How do I know if my child struggles with this? Children who struggle with planning often have difficulty managing their time. They may start a project at the last minute because they didn’t realize all of the required steps. Many children with ADHD have wonderful, creative ways of looking at the world. They will have amazing ideas, but they have a hard time planning out the steps needed to make their idea into a reality. Both children and adults with planning difficulties often have trouble arriving on time.
Why? Because they try to fit too much into a small amount of time. If your husband has ever looked at the clock, seen that the entire family needs to be in the car in five minutes, and said, “Do you think I have time for a quick shower?” … this is a planning issue! Despite the best intentions, children who struggle with planning are chronically late and underprepared.
Task-Monitoring describes a person’s ability to check work as they go, making sure that they are still on track and completing tasks with accuracy.
How do I know if my child struggles with this? The child with poor task-monitoring will often rush through work and make careless mistakes. So frustrating, because they have the knowledge to complete the task. At school, this can mean forgetting to write a name or date on the paper. Children who struggle with task-monitoring will have significant trouble with the revision process of writing, such as editing their work. Our online parenting course, Creating Calm, provides some wonderful strategies for helping children stay on task while doing homework.
Organization reflects a person’s ability to keep track of their own belongings and materials.
How do I know if my child struggles with this? Poor organization skills cause problems at school and home, as the child will not have the items they need in order to complete a task. For example, they are given a book-based assignment but cannot find the book. Or the class is asked to turn in a homework folder each day and they forget to turn in the folder, even though they did the work. At home, organizational problems will result in messy play and work spaces, as well as many lost items.
A few important things to keep in mind…
- Executive functions are all developing at different rates, from early infancy through adulthood. In the next blog post on this topic, we will be talking about the timeline for how these executive functions develop, and what you can reasonably expect from your children at different ages.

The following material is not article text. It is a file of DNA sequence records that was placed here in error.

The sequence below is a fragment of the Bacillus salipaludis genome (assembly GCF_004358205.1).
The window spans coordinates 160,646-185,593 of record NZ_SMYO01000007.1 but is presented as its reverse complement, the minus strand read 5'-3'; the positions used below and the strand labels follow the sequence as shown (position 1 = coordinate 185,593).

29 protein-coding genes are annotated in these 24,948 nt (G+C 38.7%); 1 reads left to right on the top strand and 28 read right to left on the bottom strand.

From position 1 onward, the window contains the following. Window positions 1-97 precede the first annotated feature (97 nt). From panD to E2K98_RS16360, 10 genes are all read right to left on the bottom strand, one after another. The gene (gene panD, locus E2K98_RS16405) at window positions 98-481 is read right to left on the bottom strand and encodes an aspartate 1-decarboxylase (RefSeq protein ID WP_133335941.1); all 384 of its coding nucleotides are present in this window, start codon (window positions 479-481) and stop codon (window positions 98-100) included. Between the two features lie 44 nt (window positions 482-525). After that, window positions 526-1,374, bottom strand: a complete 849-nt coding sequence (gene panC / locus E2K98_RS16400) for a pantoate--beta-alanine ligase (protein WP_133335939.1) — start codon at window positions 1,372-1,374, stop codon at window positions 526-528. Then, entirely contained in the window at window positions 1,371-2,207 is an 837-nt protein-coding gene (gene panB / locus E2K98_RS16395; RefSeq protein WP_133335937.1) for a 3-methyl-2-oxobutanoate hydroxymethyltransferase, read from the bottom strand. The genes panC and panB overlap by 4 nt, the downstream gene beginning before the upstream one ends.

- We all have strengths and weaknesses in these areas! Yes, you want to understand which areas your child struggles with. And it is also SO important to identify and celebrate the things they do well! Maybe your child’s room is a complete disaster and they leave their water bottle behind at least 50% of the time (anyone else want to buy stock in Hydroflasks?!). But perhaps that same child is extremely compassionate to their younger siblings when they are sad! Or they support their friend who is being bullied at recess. It is easy to focus on the negative areas. Finding those strengths can help build your child’s confidence and keep you from losing hope.
- And speaking of hope, keep this important fact in mind… The executive functions can improve with time and intervention! For more information about this, check out our online course, Creating Calm. This course is all about parenting ADHD and you can watch it from anywhere!
What questions do you have about executive function? Please let us know what other information would be helpful in understanding your child (or yourself!) better.
If you want free resources and information about how to support your child, follow us on social media. Or, if your child has been diagnosed with ADHD, you don’t want to miss our FREE ADHD Parenting Guide, where we break down ALL the science behind our top six tools for parenting ADHD.
We also have an in-depth online course, Creating Calm. This science-backed course breaks down our best tools to help you raise a happy, independent child with ADHD.
For Part 1 of our Executive Function series, click here.
For Part 3 of our Executive Function series, click here.
Have a beautiful day,